Lung Cancer Screening
Lung cancer can affect anyone but older adults with a history of smoking cigarettes are at a higher risk. There are over 1,400 lung cancer diagnoses in Maine each year. This number may be surprising, but it is not without hope. Lung cancer screening is an effective way to detect cancer early, giving you more time and options in your treatment. The MaineHealth Cancer Care Network offers comprehensive lung cancer screenings to test people at high risk for lung cancer.
The Maine Comprehensive Lung Cancer Screening Program provides a “screen” or test for lung cancer in people who are at a high risk for developing the disease due to age and smoking history. The aim of this program is to find lung cancers early, before there are symptoms. Lung cancers found at an early stage, before they have had a chance to spread, have the best treatment options and outcomes.
Talk with your health care provider about lung cancer screening if you meet all of the following criteria:
- You are between 50-80 years old;
- You currently smoke or have quit within the last 15 years;
- You have smoked an amount that is equal to or greater than 20 pack years, such as:
- 1 pack a day for 20 years, or
- 2 packs a day for 10 years
A low-dose CT (LDCT) scan is used to look for early-stage lung cancer in people with a long history of smoking. The LDCT scan does not hurt and takes less than 5 minutes to complete.
For people who are eligible, the cost of lung cancer screening is covered by most health insurance plans, including Medicare and Medicaid. However, the details of exactly who qualifies can vary. For example, some insurance plans may cover screening for people of slightly different ages or history of pack years. Call your health insurance company to confirm the specific details of your plan.
Screening Center of Excellence
Maine Medical Center Thoracic Oncology Outpatient Clinic has been named a Screening Center of Excellence by the Lung Cancer Alliance (LCA) for its ongoing commitment to responsible lung cancer screening.
Is lung cancer screening covered by my insurance?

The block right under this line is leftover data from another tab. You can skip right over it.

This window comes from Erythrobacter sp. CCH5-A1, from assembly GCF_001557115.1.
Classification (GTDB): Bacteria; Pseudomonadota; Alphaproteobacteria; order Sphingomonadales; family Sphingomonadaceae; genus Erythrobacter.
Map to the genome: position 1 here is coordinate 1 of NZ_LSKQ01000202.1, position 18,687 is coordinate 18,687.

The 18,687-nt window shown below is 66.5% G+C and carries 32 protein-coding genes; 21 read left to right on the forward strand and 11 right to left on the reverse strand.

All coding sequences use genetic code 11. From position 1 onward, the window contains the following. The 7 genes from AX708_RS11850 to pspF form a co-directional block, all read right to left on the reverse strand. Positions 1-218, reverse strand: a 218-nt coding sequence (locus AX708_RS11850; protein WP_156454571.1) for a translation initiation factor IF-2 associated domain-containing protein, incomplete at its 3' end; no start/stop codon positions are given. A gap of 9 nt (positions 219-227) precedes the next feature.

Lung cancer screening is recognized as a recommended screening by the United States Preventive Services Task Force. For people who are eligible, the cost of lung cancer screening is covered by most health insurance plans, including Medicare and Medicaid. However, the details of exactly who qualifies can vary. Our staff will contact your insurer to confirm coverage before your appointment. If your insurance company does not cover this screening, or if you are uninsured, we will work with you to explore other options to cover the screening costs.
Do I need a referral from my Primary Care Provider (PCP)?
At this time we do require a referral from a PCP to enroll in the lung cancer screening program. If you do not have a PCP our staff will work with you to help you establish care with an available provider.
How does the lung cancer screening process work?
Once a referral for lung cancer screening is received in our office, you will be contacted by phone by the program LS NP. A few simple questions about your smoking history and overall health status will be asked to confirm your eligibility to participate in lung cancer screening. You will be given an opportunity to ask questions as well. If you are eligible and wish to participate, you will be given an appointment for a face to face visit with the LS NP. At this “shared decision making appointment” you will discuss the risks and benefits of lung cancer screening and whether it is right for you. If you decide to proceed, an appointment for the actual low dose CT scan will be made with the MMC Radiology Department.
How will I be informed of my results?
If your results are normal or not suspicious for lung cancer you will be notified by telephone, usually within 48 hours of the scan. A follow up appointment with the LS NP will be scheduled to discuss all other results and a follow up plan of care. The LS NP will also be responsible for notifying your PCP of your LDCT results and additional recommendations.
How often will I be scanned?
The lung cancer screening guidelines recommend a yearly LDCT for as long as you continue to meet the eligibility criteria. Follow up scanning and other diagnostic testing for abnormal results are ordered based on the recommendations of the multi-disciplinary lung cancer screening team.
For More Information on Lung Cancer Screening (LS)
For additional information about the Maine Comprehensive Lung Cancer Screening Program please contact:
The Maine Comprehensive Lung Cancer Screening Program
Theresa Roelke, GNP
Lung Cancer Screening Navigator
Gary M. Hochheiser, M.D.
General information on screening can also be found through the following organizations:
Resources to Help Quit Smoking
Whether or not you choose to have a LDCT scan for lung cancer screening, the best thing you can do to lower your risk of lung cancer is to stop smoking. If you are considering stopping smoking, or if you’ve already made the decision to stop, here are resources that may be helpful.